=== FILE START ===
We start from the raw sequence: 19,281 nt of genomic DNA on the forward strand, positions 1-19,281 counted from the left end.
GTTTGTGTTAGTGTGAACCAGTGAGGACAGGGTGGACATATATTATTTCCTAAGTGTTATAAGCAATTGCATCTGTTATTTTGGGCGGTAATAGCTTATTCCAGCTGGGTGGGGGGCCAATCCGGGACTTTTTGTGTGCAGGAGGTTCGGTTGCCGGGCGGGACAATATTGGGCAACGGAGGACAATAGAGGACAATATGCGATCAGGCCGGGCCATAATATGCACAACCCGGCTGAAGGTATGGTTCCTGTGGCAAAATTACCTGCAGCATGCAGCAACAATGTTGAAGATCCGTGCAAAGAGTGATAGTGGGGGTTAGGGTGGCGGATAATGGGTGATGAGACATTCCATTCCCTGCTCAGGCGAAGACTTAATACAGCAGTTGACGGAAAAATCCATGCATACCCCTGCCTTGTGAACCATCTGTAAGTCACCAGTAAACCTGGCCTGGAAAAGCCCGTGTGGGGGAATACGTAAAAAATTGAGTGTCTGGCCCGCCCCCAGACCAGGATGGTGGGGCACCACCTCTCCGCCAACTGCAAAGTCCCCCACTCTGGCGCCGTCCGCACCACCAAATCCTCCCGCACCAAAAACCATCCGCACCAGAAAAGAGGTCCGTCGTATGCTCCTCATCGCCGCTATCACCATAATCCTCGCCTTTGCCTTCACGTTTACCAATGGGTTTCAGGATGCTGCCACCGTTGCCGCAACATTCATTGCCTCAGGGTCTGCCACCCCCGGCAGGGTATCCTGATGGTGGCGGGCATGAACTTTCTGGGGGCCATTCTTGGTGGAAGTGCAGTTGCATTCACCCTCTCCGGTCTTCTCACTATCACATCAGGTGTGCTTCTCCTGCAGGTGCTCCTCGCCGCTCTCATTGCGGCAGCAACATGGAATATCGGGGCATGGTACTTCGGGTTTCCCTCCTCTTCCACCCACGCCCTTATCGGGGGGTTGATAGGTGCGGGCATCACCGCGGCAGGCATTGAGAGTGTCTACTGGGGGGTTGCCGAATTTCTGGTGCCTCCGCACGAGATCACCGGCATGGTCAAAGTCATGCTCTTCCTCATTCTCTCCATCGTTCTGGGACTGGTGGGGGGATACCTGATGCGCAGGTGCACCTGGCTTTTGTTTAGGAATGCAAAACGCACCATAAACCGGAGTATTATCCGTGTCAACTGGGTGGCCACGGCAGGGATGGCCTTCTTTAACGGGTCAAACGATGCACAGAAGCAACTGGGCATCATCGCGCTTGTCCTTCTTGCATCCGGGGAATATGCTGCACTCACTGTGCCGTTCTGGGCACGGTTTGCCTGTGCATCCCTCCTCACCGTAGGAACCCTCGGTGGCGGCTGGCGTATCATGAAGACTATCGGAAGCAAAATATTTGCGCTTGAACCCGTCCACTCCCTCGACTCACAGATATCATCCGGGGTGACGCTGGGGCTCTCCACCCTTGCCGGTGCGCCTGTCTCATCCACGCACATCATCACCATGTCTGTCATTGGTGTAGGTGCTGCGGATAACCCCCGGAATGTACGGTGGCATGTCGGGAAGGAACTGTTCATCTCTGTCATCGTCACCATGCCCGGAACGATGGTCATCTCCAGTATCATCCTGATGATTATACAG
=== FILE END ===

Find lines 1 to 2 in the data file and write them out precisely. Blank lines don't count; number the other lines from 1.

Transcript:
We start from the raw sequence: 19,281 nt of genomic DNA on the forward strand, positions 1-19,281 counted from the left end.
GTTTGTGTTAGTGTGAACCAGTGAGGACAGGGTGGACATATATTATTTCCTAAGTGTTATAAGCAATTGCATCTGTTATTTTGGGCGGTAATAGCTTATTCCAGCTGGGTGGGGGGCCAATCCGGGACTTTTTGTGTGCAGGAGGTTCGGTTGCCGGGCGGGACAATATTGGGCAACGGAGGACAATAGAGGACAATATGCGATCAGGCCGGGCCATAATATGCACAACCCGGCTGAAGGTATGGTTCCTGTGGCAAAATTACCTGCAGCATGCAGCAACAATGTTGAAGATCCGTGCAAAGAGTGATAGTGGGGGTTAGGGTGGCGGATAATGGGTGATGAGACATTCCATTCCCTGCTCAGGCGAAGACTTAATACAGCAGTTGACGGAAAAATCCATGCATACCCCTGCCTTGTGAACCATCTGTAAGTCACCAGTAAACCTGGCCTGGAAAAGCCCGTGTGGGGGAATACGTAAAAAATTGAGTGTCTGGCCCGCCCCCAGACCAGGATGGTGGGGCACCACCTCTCCGCCAACTGCAAAGTCCCCCACTCTGGCGCCGTCCGCACCACCAAATCCTCCCGCACCAAAAACCATCCGCACCAGAAAAGAGGTCCGTCGTATGCTCCTCATCGCCGCTATCACCATAATCCTCGCCTTTGCCTTCACGTTTACCAATGGGTTTCAGGATGCTGCCACCGTTGCCGCAACATTCATTGCCTCAGGGTCTGCCACCCCCGGCAGGGTATCCTGATGGTGGCGGGCATGAACTTTCTGGGGGCCATTCTTGGTGGAAGTGCAGTTGCATTCACCCTCTCCGGTCTTCTCACTATCACATCAGGTGTGCTTCTCCTGCAGGTGCTCCTCGCCGCTCTCATTGCGGCAGCAACATGGAATATCGGGGCATGGTACTTCGGGTTTCCCTCCTCTTCCACCCACGCCCTTATCGGGGGGTTGATAGGTGCGGGCATCACCGCGGCAGGCATTGAGAGTGTCTACTGGGGGGTTGCCGAATTTCTGGTGCCTCCGCACGAGATCACCGGCATGGTCAAAGTCATGCTCTTCCTCATTCTCTCCATCGTTCTGGGACTGGTGGGGGGATACCTGATGCGCAGGTGCACCTGGCTTTTGTTTAGGAATGCAAAACGCACCATAAACCGGAGTATTATCCGTGTCAACTGGGTGGCCACGGCAGGGATGGCCTTCTTTAACGGGTCAAACGATGCACAGAAGCAACTGGGCATCATCGCGCTTGTCCTTCTTGCATCCGGGGAATATGCTGCACTCACTGTGCCGTTCTGGGCACGGTTTGCCTGTGCATCCCTCCTCACCGTAGGAACCCTCGGTGGCGGCTGGCGTATCATGAAGACTATCGGAAGCAAAATATTTGCGCTTGAACCCGTCCACTCCCTCGACTCACAGATATCATCCGGGGTGACGCTGGGGCTCTCCACCCTTGCCGGTGCGCCTGTCTCATCCACGCACATCATCACCATGTCTGTCATTGGTGTAGGTGCTGCGGATAACCCCCGGAATGTACGGTGGCATGTCGGGAAGGAACTGTTCATCTCTGTCATCGTCACCATGCCCGGAACGATGGTCATCTCCAGTATCATCCTGATGATTATACAG